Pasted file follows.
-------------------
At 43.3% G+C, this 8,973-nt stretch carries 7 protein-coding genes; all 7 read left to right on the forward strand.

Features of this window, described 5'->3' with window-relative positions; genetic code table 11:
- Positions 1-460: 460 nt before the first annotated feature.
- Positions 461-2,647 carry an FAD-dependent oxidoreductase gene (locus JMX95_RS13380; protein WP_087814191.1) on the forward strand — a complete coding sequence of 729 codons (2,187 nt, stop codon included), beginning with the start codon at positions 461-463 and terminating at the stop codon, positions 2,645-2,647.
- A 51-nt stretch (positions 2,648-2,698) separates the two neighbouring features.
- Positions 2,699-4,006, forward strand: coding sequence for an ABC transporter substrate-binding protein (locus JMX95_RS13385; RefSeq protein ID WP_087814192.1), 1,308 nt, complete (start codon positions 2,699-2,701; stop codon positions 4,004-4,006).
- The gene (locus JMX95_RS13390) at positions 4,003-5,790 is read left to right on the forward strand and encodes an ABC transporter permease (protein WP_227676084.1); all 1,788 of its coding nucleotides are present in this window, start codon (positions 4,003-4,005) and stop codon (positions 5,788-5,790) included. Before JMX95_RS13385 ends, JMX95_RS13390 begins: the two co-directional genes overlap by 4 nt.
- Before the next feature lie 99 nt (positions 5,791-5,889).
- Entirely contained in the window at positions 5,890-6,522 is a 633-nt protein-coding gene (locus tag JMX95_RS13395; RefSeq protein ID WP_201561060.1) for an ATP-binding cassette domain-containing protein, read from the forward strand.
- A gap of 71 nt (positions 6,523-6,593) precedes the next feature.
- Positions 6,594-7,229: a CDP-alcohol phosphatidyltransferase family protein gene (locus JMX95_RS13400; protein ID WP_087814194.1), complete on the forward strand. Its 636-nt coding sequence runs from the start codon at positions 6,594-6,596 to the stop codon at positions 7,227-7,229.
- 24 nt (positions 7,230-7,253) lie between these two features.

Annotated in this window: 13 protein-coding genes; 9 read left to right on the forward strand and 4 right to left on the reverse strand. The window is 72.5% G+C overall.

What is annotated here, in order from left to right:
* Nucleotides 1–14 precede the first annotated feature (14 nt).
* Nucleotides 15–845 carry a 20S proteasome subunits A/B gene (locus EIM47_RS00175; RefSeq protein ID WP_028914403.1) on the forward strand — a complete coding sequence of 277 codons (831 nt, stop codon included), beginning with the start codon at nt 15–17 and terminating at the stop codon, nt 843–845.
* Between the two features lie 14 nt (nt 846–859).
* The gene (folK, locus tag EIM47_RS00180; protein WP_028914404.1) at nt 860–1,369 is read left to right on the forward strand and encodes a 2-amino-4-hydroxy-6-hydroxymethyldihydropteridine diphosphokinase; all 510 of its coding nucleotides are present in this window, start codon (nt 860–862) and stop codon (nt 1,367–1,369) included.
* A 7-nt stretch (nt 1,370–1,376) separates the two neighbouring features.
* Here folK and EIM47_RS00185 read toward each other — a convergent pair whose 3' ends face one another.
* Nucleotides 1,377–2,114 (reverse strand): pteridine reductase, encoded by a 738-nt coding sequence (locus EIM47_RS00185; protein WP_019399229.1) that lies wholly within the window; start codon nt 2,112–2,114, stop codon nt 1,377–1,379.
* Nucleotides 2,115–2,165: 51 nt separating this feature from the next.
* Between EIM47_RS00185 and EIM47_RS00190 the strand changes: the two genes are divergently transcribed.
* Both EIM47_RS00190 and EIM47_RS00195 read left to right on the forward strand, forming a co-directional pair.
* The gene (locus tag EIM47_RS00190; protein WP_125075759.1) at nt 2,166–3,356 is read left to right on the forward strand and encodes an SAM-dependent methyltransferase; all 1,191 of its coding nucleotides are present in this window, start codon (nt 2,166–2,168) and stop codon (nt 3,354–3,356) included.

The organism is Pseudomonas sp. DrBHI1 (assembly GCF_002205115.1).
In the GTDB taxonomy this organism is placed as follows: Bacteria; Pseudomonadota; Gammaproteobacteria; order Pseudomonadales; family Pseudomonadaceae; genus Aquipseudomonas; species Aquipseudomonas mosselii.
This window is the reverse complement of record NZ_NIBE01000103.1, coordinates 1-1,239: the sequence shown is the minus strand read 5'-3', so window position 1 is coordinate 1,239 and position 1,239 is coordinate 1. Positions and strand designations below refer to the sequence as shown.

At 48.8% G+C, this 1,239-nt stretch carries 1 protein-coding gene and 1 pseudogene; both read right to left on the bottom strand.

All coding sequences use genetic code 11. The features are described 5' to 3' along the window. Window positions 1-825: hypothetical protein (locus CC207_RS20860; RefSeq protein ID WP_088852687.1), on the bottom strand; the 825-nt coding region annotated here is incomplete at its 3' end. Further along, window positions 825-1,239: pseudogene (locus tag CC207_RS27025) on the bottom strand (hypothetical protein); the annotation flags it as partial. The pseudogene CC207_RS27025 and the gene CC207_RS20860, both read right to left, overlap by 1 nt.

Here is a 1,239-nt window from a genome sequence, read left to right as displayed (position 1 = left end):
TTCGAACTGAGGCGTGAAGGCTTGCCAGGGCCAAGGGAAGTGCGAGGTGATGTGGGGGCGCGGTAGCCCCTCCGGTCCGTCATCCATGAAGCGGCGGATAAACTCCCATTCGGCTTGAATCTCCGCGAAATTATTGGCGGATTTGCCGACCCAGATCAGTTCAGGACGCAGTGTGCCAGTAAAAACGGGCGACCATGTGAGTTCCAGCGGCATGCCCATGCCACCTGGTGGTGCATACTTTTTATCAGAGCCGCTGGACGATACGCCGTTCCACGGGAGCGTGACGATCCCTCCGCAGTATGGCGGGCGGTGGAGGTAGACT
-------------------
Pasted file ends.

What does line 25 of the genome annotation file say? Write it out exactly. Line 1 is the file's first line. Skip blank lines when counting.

* The gene (locus tag EIM47_RS00190; protein WP_125075759.1) at nt 2,166–3,356 is read left to right on the forward strand and encodes an SAM-dependent methyltransferase; all 1,191 of its coding nucleotides are present in this window, start codon (nt 2,166–2,168) and stop codon (nt 3,354–3,356) included.